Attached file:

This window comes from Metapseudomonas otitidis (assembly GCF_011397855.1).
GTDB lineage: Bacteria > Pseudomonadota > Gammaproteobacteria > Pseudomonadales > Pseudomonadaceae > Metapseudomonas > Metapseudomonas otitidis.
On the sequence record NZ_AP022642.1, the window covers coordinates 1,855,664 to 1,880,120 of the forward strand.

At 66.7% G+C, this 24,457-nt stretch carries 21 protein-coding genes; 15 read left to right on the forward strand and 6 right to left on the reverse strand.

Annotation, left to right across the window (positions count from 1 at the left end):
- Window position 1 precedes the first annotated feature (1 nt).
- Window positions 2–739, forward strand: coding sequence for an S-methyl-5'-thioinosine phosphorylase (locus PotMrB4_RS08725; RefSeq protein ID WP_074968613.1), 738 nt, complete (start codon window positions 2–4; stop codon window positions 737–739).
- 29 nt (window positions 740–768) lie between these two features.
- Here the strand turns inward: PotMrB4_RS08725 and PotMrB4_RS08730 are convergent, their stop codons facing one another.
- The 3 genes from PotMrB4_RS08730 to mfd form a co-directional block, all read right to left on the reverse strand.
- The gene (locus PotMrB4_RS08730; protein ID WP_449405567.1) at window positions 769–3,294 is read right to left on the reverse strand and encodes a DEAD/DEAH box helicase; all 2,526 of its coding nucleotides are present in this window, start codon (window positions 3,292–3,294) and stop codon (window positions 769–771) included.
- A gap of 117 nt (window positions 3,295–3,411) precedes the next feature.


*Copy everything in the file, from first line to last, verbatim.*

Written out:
This window comes from Metapseudomonas otitidis (assembly GCF_011397855.1).
GTDB lineage: Bacteria > Pseudomonadota > Gammaproteobacteria > Pseudomonadales > Pseudomonadaceae > Metapseudomonas > Metapseudomonas otitidis.
On the sequence record NZ_AP022642.1, the window covers coordinates 1,855,664 to 1,880,120 of the forward strand.

At 66.7% G+C, this 24,457-nt stretch carries 21 protein-coding genes; 15 read left to right on the forward strand and 6 right to left on the reverse strand.

Annotation, left to right across the window (positions count from 1 at the left end):
- Window position 1 precedes the first annotated feature (1 nt).
- Window positions 2–739, forward strand: coding sequence for an S-methyl-5'-thioinosine phosphorylase (locus PotMrB4_RS08725; RefSeq protein ID WP_074968613.1), 738 nt, complete (start codon window positions 2–4; stop codon window positions 737–739).
- 29 nt (window positions 740–768) lie between these two features.
- Here the strand turns inward: PotMrB4_RS08725 and PotMrB4_RS08730 are convergent, their stop codons facing one another.
- The 3 genes from PotMrB4_RS08730 to mfd form a co-directional block, all read right to left on the reverse strand.
- The gene (locus PotMrB4_RS08730; protein ID WP_449405567.1) at window positions 769–3,294 is read right to left on the reverse strand and encodes a DEAD/DEAH box helicase; all 2,526 of its coding nucleotides are present in this window, start codon (window positions 3,292–3,294) and stop codon (window positions 769–771) included.
- A gap of 117 nt (window positions 3,295–3,411) precedes the next feature.